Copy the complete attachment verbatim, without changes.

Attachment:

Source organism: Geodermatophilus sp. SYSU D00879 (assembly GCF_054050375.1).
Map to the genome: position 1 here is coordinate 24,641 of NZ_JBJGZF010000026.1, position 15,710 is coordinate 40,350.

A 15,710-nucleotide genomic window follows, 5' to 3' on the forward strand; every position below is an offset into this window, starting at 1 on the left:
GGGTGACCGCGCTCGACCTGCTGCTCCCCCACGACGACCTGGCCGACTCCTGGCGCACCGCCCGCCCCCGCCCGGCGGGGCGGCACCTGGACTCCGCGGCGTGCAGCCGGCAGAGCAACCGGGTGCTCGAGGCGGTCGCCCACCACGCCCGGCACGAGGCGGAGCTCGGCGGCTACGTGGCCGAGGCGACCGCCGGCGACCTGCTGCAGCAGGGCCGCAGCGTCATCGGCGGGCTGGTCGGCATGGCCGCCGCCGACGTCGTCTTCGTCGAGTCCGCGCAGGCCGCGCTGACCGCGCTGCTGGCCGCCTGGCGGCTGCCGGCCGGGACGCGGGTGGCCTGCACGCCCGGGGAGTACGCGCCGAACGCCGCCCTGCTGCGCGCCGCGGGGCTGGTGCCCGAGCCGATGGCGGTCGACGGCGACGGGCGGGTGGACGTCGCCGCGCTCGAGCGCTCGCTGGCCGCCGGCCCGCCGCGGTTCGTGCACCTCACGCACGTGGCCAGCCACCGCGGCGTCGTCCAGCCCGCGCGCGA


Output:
Source organism: Geodermatophilus sp. SYSU D00879 (assembly GCF_054050375.1).
Map to the genome: position 1 here is coordinate 24,641 of NZ_JBJGZF010000026.1, position 15,710 is coordinate 40,350.

A 15,710-nucleotide genomic window follows, 5' to 3' on the forward strand; every position below is an offset into this window, starting at 1 on the left:
GGGTGACCGCGCTCGACCTGCTGCTCCCCCACGACGACCTGGCCGACTCCTGGCGCACCGCCCGCCCCCGCCCGGCGGGGCGGCACCTGGACTCCGCGGCGTGCAGCCGGCAGAGCAACCGGGTGCTCGAGGCGGTCGCCCACCACGCCCGGCACGAGGCGGAGCTCGGCGGCTACGTGGCCGAGGCGACCGCCGGCGACCTGCTGCAGCAGGGCCGCAGCGTCATCGGCGGGCTGGTCGGCATGGCCGCCGCCGACGTCGTCTTCGTCGAGTCCGCGCAGGCCGCGCTGACCGCGCTGCTGGCCGCCTGGCGGCTGCCGGCCGGGACGCGGGTGGCCTGCACGCCCGGGGAGTACGCGCCGAACGCCGCCCTGCTGCGCGCCGCGGGGCTGGTGCCCGAGCCGATGGCGGTCGACGGCGACGGGCGGGTGGACGTCGCCGCGCTCGAGCGCTCGCTGGCCGCCGGCCCGCCGCGGTTCGTGCACCTCACGCACGTGGCCAGCCACCGCGGCGTCGTCCAGCCCGCGCGCGA